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26 April 2002 Military News

Other Conflicts
Defense Policy / Programs
Defense Industry
News Reports

Current Operations

  • Rumsfeld in Kyrgyzstan Speaking with Troops 26 Apr 2002-- Rumsfeld: There's no question but that the Taliban no longer govern that country. The people of Afghanistan have been liberated. There's no question but that the al Qaeda that had been training people in terrorist training camps, and I might add training them very well. These people are professionals. They spend a great deal of time and a great deal of money getting very good at understanding how they can move around the county, how they can operate with false passports, how they can raise money, how they can recruit, how they can train, and how they can kill innocent men, women and children. And they've gotten very good at it, regrettably.
  • Insecurity Could Imperil Women's Rights, Afghan Minister Says Wasgington FIle 26 Apr 2002-- Sima Samar asks Security Council for more peacekeepers
  • Secretary Rumsfeld Media Availability en route to Ireland 26 Apr 2002-- Rumsfeld: That is a different situation. We went into Afghanistan to throw the Taliban and al Qaeda out and we do not talk about what we are doing in there very specifically because a lot of it is operational and inappropriate to talk about. The fact that we do have troops in there we can say. In the case of other countries we don't. For us, it is up to the other country to decide what they want to say.
  • U.S., Coalition Troops 'Stand Against Evil' AFPS 26 Apr 2002-- U.S. and coalition forces stand against "an evil of mass murderers" that aims to kill large numbers of innocent people, U.S. Defense Secretary Donald H. Rumsfeld said here today.
  • Spring Thaw Likely to Spark Attacks in Afghanistan AFPS 26 Apr 2002-- The spring thaw in Afghanistan may mean more al Qaeda and Taliban attacks on U.S. and coalition forces, Defense Secretary Donald Rumsfeld said Thursday on his way to Central Asia.
  • RUMSFELD/CENTRAL ASIA VOA 26 Apr 2002-- U-S Defense Secretary Donald Rumsfeld arrived in Bishkek, Kyrgyzstan today (Friday) on the first leg of his tour of Central Asia and Afghanistan. Mr. Rumsfeld says regional security and the continuing war against remnants of al-Qaida and its Taleban allies are the main focus of his visit
  • CinC CENTCOM and the Chief of the Defence Staff: Press Conference at Old War Office, Ministry of Defence, UK 26 Apr 2002 -- "I will tell you at this point that I don't think decisions have been made, certainly in my own country, about future operations in Iraq. What we have done is we have started to talk together, to think about where we are today with Saddam Hussein's regime and I think policy level discussions will continue both in Washington and in London, and we will wait to see what decisions may be made ats ome point in the future"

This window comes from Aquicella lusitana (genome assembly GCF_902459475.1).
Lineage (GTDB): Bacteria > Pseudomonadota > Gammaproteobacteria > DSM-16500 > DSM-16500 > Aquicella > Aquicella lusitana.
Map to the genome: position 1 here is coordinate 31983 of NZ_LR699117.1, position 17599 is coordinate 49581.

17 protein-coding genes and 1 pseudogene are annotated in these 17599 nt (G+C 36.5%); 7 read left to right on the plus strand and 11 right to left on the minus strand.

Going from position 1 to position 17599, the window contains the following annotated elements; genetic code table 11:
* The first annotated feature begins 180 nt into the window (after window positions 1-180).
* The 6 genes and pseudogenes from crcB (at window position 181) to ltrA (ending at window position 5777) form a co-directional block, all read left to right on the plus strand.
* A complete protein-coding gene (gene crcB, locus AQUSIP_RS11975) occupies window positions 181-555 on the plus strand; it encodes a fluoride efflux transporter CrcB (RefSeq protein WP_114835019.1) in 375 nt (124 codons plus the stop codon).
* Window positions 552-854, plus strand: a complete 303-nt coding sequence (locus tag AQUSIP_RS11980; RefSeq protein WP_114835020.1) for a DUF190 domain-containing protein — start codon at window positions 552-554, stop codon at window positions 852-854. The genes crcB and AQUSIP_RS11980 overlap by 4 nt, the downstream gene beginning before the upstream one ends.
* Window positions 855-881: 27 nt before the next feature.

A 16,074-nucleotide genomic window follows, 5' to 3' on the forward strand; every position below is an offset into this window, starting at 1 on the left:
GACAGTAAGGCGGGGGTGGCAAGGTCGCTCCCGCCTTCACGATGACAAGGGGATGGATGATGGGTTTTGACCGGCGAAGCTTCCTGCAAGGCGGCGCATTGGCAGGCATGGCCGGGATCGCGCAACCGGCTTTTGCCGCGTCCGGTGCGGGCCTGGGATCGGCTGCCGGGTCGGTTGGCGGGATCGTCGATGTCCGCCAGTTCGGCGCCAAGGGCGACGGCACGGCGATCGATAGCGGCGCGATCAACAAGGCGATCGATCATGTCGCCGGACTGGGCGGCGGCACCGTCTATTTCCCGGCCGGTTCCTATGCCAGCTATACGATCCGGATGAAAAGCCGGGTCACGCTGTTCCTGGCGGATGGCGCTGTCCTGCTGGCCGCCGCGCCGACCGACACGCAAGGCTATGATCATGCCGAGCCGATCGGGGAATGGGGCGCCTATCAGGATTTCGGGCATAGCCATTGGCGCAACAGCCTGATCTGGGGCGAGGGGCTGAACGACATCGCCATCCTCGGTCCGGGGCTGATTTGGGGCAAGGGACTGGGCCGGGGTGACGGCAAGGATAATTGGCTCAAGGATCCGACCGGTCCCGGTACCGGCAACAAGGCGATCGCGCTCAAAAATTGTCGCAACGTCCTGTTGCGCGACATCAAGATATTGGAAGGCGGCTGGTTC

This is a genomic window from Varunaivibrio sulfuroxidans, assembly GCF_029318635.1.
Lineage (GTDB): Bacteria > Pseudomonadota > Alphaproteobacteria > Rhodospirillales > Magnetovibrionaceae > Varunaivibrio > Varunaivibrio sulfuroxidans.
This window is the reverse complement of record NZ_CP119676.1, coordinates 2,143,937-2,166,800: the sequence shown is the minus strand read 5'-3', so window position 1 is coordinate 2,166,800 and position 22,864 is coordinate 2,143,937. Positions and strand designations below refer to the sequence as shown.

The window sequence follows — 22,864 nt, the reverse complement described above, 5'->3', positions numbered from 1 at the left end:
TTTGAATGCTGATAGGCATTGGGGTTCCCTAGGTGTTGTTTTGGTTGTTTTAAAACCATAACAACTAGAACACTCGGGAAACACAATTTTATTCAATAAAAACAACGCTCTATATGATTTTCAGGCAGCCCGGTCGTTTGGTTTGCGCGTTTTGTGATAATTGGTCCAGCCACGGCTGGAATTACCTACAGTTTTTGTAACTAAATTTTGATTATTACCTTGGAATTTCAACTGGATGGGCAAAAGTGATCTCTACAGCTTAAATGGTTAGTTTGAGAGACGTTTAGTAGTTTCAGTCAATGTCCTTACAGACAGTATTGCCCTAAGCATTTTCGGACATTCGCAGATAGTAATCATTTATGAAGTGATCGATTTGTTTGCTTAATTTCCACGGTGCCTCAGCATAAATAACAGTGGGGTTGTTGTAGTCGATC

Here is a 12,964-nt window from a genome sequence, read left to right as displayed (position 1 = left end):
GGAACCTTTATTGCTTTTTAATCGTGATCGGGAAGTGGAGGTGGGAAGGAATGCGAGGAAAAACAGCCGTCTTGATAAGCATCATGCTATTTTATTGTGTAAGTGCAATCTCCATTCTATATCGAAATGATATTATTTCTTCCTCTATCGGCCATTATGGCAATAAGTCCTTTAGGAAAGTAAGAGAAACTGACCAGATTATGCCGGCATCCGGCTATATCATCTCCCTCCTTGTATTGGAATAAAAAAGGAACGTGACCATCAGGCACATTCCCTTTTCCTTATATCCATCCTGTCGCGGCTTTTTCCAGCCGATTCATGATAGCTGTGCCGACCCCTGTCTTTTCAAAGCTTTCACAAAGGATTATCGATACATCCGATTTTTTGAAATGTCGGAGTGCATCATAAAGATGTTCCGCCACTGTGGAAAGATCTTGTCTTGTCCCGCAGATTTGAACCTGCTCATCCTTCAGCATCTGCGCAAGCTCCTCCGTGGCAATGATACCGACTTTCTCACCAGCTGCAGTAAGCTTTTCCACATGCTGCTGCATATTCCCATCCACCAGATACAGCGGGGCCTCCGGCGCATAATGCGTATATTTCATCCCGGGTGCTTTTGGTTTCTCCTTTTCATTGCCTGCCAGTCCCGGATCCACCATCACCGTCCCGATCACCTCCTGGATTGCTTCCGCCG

Other Conflicts

  • RUSSIA CHECHNYA VOA 26 Apr 2002-- Russian national television showed footage Friday evening that it said confirmed that one of the most notorious guerrilla commanders in the breakaway republic of Chechnya has been killed by Russian security forces
  • CONGO/UN MISSION VOA 26 Apr 2002-- With the Democratic Republic of the Congo precariously balancing between a peace settlement and further bloodshed, the U-N will soon be sending a peace mission to the African country to mediate the crisis
  • ISRAEL / PALESTINIANS VOA 26 Apr 2002-- Israeli soldiers have shot and killed a militant Palestinian leader in the West Bank and wounded two Palestinians at the Church of the Nativity in Bethlehem
  • BUSH / MIDEAST VOA 26 Apr 2002-- President Bush says it is time for Israel to end its occupation of Palestinian areas
  • ABDULLAH / BUSH VOA 26 Apr 2002-- For five hours Thursday, President George Bush and Saudi Crown Prince Abdullah exchanged views at the President's ranch in Crawford, Texas. They reportedly agreed on eventual goals but not necessarily on the ways to achieve them. A main issue was how quickly Israeli forces will withdraw from Palestinian territories in the West Bank.
  • ROBERT OSTERGARD VOA 26 Apr 2002-- OSTERGARD: I think, in part, what people find is that they too may share some of the beliefs and some of the attitudes of people who are more active within an organization. But at the same time they are not in a position to be active in the military sense -- that is, in carrying out activities, for whatever reason. That is, they may have a higher profile within the country or they do not want to be directly linked in one way or another. So one way of supporting an organization like this or some type of militant cause is by financing. That way they are able to stay true to the intent, while at the same time maintaining some distance.